This is a pre-order item. We will ship this item by August 11, 2017 unless your order includes other pre-order items that ship later. All items in your order will ship together.

PRE-ORDER DETAILS

  • All customers who pre-order the LP version of Cost of Living will receive the album on Loser Edition “Marbled Gold” colored vinyl, while supplies last (available until you read right here that it’s no longer in stock!).
  • Customers will be given access to stream the full album up to one (1) month before release date from your SubPop.com account, with your pre-order of the album on any format. 
  • All pre-orders will also receive any and all pre-release track downloads in advance of the album release as they are made public, which will be available from your SubPop.com account as they become available.
  • All physical pre-order items should ship out from our warehouse in Seattle, WA between 5-8 days before release date, so long as their are no delays in manufacturing that would delay this advance shipping timeline.
  • International orders may not arrive by release day as extra time must be taken into consideration for distance traveled and customs department clearance.

The United States’ myriad inequalities, hatreds and phobias are painfully evident in 2017, offering proof that the age-old dichotomy of “political bands” versus “apolitical bands” simply doesn’t exist. Either you are comfortable and unfazed by the current reigning power structures, or you use your music as a vehicle for the dismantling of oppression and the creation of something better. No matter what your songs are about, you are choosing a side.

The position of Providence, RI’s Downtown Boys has been clear since they started storming through basements and DIY spaces with their radically-minded rock music: they are here to topple the white-cis-het hegemony and draft a new history. Downtown Boys began by combining revolutionary ideals with boundless energy and contagious, inclusive fun, and their resolve has only strengthened as their sound and audience have grown.

Cost of Living is their third full-length, following a self-released 2012 debut and 2015’s Full Communism on Don Giovanni Records. They recorded it with Guy Picciotto (Fugazi; producer of Blonde Redhead, The Gossip), one of indie-rock’s most mythological figures, in the producer’s chair. Picciotto fostered the band’s improvisational urges while pulling the root of their music to the forefront: unflinching choruses, fearlessly confrontational vocals, and the sense that each song will incite the room into action, sending bodies into motion that were previously thought to have atrophied.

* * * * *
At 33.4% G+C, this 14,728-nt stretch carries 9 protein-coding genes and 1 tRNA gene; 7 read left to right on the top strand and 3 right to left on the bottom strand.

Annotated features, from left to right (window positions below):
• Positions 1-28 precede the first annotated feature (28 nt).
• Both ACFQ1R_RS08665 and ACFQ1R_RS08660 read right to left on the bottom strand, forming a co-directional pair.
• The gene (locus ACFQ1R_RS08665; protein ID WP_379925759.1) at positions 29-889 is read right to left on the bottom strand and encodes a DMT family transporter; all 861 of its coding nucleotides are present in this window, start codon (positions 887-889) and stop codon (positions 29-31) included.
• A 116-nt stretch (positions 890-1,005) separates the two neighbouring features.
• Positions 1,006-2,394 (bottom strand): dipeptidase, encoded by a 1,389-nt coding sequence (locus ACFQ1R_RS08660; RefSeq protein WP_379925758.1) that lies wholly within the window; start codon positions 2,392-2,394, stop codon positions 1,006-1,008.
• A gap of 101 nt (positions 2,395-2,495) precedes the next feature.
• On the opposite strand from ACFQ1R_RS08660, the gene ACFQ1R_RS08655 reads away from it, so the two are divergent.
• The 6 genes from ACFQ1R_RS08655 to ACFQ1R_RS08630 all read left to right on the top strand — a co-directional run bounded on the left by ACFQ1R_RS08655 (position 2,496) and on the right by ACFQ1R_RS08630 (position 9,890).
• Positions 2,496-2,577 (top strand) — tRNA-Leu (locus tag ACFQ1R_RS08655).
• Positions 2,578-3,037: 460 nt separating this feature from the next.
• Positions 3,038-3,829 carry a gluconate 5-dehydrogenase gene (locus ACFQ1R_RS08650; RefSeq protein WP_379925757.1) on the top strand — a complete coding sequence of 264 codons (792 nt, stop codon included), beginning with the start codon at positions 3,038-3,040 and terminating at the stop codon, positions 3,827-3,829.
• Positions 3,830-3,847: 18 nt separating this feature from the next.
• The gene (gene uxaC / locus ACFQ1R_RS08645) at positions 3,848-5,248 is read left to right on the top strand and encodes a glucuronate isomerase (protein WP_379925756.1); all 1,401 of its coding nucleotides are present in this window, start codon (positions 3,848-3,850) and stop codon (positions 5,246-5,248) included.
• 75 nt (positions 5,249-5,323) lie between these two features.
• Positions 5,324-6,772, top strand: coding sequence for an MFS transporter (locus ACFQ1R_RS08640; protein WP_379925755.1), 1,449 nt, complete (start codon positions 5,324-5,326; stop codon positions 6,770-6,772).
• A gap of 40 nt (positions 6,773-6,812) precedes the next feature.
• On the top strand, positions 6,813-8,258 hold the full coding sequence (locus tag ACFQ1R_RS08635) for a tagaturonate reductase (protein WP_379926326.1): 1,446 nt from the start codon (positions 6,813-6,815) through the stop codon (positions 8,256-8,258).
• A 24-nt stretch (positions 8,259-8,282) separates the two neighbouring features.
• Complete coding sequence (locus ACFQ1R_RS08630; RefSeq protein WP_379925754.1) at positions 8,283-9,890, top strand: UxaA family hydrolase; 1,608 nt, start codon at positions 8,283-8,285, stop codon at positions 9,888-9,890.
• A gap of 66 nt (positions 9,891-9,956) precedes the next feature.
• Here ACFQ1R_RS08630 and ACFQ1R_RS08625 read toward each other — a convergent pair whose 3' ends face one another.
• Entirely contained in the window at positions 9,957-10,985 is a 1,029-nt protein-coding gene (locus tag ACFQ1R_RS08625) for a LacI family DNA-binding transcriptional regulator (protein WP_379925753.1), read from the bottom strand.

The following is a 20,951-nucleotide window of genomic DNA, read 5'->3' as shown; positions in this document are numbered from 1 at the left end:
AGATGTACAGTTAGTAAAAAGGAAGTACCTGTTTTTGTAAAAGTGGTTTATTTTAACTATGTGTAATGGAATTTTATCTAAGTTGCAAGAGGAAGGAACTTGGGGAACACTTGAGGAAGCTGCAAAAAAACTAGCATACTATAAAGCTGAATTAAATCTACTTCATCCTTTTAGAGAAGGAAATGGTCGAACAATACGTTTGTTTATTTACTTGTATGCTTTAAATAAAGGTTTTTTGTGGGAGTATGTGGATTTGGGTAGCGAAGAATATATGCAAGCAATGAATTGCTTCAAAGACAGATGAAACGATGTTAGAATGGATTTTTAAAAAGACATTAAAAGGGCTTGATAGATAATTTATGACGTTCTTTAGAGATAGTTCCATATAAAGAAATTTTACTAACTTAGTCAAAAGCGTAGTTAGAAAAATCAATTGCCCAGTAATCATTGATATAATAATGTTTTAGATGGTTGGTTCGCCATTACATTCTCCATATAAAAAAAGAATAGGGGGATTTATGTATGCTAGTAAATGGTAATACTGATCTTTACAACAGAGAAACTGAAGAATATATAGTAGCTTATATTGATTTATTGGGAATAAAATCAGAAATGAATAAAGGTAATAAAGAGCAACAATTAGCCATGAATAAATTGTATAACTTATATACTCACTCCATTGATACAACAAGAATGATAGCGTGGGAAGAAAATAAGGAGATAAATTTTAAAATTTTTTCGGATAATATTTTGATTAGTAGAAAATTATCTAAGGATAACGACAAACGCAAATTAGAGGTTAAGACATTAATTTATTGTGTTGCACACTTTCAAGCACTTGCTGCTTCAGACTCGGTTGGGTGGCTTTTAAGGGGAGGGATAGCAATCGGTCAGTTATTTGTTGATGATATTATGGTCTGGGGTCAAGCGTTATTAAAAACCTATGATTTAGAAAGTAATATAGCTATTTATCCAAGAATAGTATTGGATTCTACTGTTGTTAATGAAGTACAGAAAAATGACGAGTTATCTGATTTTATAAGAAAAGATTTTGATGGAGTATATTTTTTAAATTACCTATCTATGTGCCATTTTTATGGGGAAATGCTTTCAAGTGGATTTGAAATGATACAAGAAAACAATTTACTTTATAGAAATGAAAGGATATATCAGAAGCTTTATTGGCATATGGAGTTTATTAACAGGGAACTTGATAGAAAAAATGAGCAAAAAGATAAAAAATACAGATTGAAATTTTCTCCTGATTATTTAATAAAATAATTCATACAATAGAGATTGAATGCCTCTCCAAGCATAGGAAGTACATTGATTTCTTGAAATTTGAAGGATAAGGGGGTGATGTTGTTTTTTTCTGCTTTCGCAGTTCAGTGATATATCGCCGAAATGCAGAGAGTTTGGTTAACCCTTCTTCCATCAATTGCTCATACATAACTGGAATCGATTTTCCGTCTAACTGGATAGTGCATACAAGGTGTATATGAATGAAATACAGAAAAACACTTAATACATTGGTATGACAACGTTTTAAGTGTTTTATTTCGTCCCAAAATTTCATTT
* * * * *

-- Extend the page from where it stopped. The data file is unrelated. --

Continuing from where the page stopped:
Downtown Boys are keenly aware of the increased visibility and credibility that comes with signing to a corporate-media conglomerate such as Sub Pop. They’re using this platform as a megaphone for their protest music, amplifying and centering Chicana, queer, and Latino voices in the far-too-whitewashed world of rock. In just one example, album-opener “A Wall” rides the feel-good power that drove so many tunes by The Clash and Wire as it calls out the idea that a wall could ever succeed in snuffing the humanity and spirit of those it’s designed to crush. 

Compared to previous efforts, Downtown Boys have shifted from a once-meaty brass section to the subtler melodic accompaniment of keyboards and a saxophone, coloring their anthems with warm, bright tones while singer/lyricist Victoria Ruiz spits out her frustrations and passions. Some might say it shows a sense of maturity, as Downtown Boys have undoubtedly smoothed down some of their earlier edges, but there is no compromise to their righteous assault and captivating presence. Like the socially conscious groups of years past, from Public Enemy to Rage Against the Machine, Downtown Boys harness powerful sloganeering, repetitive grooves, and earworm hooks to create one of the most necessary musical statements of the day. We should all do well to take notice! 

- Matt Korvette, Pissed Jeans 



Tracks

  1. A WallA Wall
  2. I'm Enough (I Want More)
  3. Somos Chulas (No Somos Pendejas)Somos Chulas (No Somos Pendejas)
  4. Promissory Note
  5. Because You
  6. Violent Complicity
  7. It Can't Wait
  8. Tonta
  9. Heroes (Interlude)
  10. Lips That Bite
  11. Clara Rancia
  12. Bulletproof (Outro)

Videos